I am: Injera

Embracing my Ethiopian tradition

Saliha Nasir, Contributor

I will never know exactly who I am because the words don’t exactly come to mind. Injera describes me the most; a traditional Ethiopian dish my mom made growing up.

Injera is complicated to explain; just like me. It’s a soft flatbread that is served with fresh toppings such as meat, vegetables, and cheese. The toppings can be sweet, savory, and a mix of different tastes.

Injera is who I am symbolically, of course and the toppings are my characteristics. I can be nice, mature, and intelligent, but I can also be the complete opposite. When making injera, it’s hard to know how it will turn out; just like how I will never know who I will turn out to be.

I was born in America and my parents are from Ethiopia, a country located in East Africa. People constantly ask me where I am from, and when I say Ethiopia, no one believes me. People say I have Asian, Arab, or black features. I am from America and have African parents, but people don’t consider me to be African American because my parents speak their language and have brought their culture with them. I am an African American despite what others say, despite my light brown skin, despite the fact that I am a Muslim woman and I wear a hijab.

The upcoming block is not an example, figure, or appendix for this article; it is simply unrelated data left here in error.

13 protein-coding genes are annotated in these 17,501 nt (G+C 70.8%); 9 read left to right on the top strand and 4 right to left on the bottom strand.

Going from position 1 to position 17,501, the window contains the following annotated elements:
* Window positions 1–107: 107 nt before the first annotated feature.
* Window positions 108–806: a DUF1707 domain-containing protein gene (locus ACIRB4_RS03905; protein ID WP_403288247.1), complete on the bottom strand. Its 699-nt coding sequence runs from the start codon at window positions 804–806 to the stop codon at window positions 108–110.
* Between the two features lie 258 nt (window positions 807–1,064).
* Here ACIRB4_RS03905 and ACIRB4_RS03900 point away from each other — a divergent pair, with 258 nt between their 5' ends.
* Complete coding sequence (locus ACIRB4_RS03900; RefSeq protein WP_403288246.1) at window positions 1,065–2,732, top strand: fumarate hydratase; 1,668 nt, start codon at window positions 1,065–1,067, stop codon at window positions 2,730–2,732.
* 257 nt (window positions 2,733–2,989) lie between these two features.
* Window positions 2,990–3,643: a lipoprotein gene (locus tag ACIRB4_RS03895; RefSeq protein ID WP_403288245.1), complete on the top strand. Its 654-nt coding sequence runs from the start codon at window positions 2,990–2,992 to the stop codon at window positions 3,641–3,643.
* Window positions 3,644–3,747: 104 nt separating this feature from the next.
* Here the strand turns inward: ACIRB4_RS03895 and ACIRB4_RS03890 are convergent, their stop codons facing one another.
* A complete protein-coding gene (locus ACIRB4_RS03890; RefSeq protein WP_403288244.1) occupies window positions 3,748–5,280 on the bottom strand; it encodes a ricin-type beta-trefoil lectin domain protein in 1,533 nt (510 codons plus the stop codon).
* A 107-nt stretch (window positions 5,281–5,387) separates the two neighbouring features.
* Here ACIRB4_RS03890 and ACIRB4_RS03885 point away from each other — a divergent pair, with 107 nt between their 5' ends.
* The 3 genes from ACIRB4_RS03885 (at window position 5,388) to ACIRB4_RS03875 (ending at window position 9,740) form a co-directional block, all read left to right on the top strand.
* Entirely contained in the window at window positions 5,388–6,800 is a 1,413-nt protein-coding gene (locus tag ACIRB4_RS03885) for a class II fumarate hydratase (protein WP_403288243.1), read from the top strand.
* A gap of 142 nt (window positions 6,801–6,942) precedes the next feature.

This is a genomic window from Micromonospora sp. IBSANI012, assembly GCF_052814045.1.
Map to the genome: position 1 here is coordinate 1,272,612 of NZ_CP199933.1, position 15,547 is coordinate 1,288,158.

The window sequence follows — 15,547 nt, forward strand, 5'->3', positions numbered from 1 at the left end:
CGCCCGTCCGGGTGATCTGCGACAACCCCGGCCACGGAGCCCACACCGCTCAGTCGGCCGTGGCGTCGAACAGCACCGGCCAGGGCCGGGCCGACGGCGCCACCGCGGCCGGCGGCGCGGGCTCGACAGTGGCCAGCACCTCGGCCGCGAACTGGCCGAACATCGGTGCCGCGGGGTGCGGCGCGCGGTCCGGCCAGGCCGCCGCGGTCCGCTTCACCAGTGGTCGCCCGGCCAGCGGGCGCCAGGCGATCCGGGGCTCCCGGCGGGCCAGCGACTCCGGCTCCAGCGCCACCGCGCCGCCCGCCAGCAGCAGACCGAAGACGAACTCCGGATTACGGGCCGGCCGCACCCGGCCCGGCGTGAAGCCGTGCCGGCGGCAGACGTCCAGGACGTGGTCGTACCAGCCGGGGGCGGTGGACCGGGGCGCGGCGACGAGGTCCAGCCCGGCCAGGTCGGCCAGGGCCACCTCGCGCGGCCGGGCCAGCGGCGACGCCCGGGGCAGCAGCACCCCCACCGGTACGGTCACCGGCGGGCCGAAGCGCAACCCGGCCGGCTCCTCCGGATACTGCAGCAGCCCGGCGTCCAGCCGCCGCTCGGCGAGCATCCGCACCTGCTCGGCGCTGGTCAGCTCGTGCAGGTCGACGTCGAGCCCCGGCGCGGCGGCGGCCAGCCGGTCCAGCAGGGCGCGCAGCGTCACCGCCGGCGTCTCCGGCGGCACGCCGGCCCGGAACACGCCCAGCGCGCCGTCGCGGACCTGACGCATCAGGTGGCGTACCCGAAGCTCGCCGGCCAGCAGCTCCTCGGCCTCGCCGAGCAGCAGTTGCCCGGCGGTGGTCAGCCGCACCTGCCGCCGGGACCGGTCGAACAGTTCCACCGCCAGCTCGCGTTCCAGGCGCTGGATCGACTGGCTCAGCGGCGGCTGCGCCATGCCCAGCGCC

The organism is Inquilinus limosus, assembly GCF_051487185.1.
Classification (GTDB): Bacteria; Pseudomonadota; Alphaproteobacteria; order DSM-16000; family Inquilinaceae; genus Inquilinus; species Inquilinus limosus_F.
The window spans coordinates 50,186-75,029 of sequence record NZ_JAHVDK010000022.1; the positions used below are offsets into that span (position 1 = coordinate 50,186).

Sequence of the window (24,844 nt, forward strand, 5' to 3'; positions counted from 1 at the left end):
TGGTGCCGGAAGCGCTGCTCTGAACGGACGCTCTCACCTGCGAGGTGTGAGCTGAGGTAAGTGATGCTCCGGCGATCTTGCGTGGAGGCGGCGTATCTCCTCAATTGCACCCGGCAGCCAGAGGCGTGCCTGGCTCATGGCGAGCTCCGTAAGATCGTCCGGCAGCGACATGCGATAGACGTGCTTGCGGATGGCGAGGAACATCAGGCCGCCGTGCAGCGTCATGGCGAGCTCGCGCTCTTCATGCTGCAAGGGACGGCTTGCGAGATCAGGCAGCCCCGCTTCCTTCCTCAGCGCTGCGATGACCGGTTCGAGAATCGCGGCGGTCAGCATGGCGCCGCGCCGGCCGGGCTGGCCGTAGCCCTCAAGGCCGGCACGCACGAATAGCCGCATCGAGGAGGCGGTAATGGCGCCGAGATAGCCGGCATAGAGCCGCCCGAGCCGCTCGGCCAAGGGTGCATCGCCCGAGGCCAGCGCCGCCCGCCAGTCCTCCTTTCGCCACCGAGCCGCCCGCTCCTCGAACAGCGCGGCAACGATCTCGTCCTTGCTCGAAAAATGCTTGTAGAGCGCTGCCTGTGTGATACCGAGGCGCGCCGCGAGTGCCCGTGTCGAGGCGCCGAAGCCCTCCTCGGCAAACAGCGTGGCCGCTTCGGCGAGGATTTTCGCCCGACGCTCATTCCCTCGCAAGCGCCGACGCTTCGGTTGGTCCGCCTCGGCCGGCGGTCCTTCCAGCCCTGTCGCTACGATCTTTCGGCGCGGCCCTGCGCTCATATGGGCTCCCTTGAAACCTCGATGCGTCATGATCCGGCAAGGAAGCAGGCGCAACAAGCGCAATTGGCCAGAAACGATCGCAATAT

When I was younger, I felt out of place when people from my parents country were surprised that I’m Ethiopian too. For a while, I was thinking about taking a DNA test. That thought sat in my mind for a while. I wanted to know if I really was a descendant of Arabs and Asians just like everyone thought I was. I felt like I didn’t really know myself.

I get it. I have lighter skin and smaller eyes than most Ethiopians, but that doesn’t mean that I don’t belong. I may never know what countries my ancestors are truly from, but when I eat Injera with my family, I am reminded of who I really am. Everyone’s preconceptions about me slowly slip away with each bite.

“I am…” is a special series in which we asked students to bring new insight into social issues through the lens of identity and their life experiences, and to answer the ultimate question: Who are you?

To read all other articles in this series, click here.